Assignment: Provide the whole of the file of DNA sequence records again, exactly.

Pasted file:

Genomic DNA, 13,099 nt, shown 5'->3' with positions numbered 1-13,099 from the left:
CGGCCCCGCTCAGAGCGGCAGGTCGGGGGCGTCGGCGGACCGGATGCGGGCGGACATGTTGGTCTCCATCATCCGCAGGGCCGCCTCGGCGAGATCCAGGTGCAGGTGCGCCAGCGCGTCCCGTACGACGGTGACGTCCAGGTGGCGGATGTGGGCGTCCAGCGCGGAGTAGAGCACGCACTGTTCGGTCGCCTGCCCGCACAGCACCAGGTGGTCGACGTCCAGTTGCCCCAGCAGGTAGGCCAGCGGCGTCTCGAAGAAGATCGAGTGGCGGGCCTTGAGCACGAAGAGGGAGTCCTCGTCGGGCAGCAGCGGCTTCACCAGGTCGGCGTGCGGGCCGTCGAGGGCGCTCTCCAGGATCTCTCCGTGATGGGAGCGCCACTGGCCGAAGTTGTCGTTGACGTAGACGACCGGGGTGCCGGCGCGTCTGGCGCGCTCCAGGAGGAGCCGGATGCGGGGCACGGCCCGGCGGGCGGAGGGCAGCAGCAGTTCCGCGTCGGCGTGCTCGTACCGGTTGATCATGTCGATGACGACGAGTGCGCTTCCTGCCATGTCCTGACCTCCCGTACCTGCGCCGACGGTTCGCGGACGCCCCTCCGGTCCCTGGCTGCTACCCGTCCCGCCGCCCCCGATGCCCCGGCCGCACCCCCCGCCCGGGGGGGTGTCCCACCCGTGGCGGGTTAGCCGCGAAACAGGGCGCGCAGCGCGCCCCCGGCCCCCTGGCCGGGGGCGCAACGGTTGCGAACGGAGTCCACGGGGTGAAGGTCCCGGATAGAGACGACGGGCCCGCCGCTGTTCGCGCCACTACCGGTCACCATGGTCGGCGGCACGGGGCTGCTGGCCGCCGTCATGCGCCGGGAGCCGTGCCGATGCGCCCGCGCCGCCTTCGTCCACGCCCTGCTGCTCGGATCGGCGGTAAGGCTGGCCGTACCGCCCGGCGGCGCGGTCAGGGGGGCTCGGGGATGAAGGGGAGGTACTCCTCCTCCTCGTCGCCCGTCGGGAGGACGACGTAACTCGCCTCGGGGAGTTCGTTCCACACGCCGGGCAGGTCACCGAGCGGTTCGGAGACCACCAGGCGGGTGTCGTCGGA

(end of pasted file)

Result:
Genomic DNA, 13,099 nt, shown 5'->3' with positions numbered 1-13,099 from the left:
CGGCCCCGCTCAGAGCGGCAGGTCGGGGGCGTCGGCGGACCGGATGCGGGCGGACATGTTGGTCTCCATCATCCGCAGGGCCGCCTCGGCGAGATCCAGGTGCAGGTGCGCCAGCGCGTCCCGTACGACGGTGACGTCCAGGTGGCGGATGTGGGCGTCCAGCGCGGAGTAGAGCACGCACTGTTCGGTCGCCTGCCCGCACAGCACCAGGTGGTCGACGTCCAGTTGCCCCAGCAGGTAGGCCAGCGGCGTCTCGAAGAAGATCGAGTGGCGGGCCTTGAGCACGAAGAGGGAGTCCTCGTCGGGCAGCAGCGGCTTCACCAGGTCGGCGTGCGGGCCGTCGAGGGCGCTCTCCAGGATCTCTCCGTGATGGGAGCGCCACTGGCCGAAGTTGTCGTTGACGTAGACGACCGGGGTGCCGGCGCGTCTGGCGCGCTCCAGGAGGAGCCGGATGCGGGGCACGGCCCGGCGGGCGGAGGGCAGCAGCAGTTCCGCGTCGGCGTGCTCGTACCGGTTGATCATGTCGATGACGACGAGTGCGCTTCCTGCCATGTCCTGACCTCCCGTACCTGCGCCGACGGTTCGCGGACGCCCCTCCGGTCCCTGGCTGCTACCCGTCCCGCCGCCCCCGATGCCCCGGCCGCACCCCCCGCCCGGGGGGGTGTCCCACCCGTGGCGGGTTAGCCGCGAAACAGGGCGCGCAGCGCGCCCCCGGCCCCCTGGCCGGGGGCGCAACGGTTGCGAACGGAGTCCACGGGGTGAAGGTCCCGGATAGAGACGACGGGCCCGCCGCTGTTCGCGCCACTACCGGTCACCATGGTCGGCGGCACGGGGCTGCTGGCCGCCGTCATGCGCCGGGAGCCGTGCCGATGCGCCCGCGCCGCCTTCGTCCACGCCCTGCTGCTCGGATCGGCGGTAAGGCTGGCCGTACCGCCCGGCGGCGCGGTCAGGGGGGCTCGGGGATGAAGGGGAGGTACTCCTCCTCCTCGTCGCCCGTCGGGAGGACGACGTAACTCGCCTCGGGGAGTTCGTTCCACACGCCGGGCAGGTCACCGAGCGGTTCGGAGACCACCAGGCGGGTGTCGTCGGA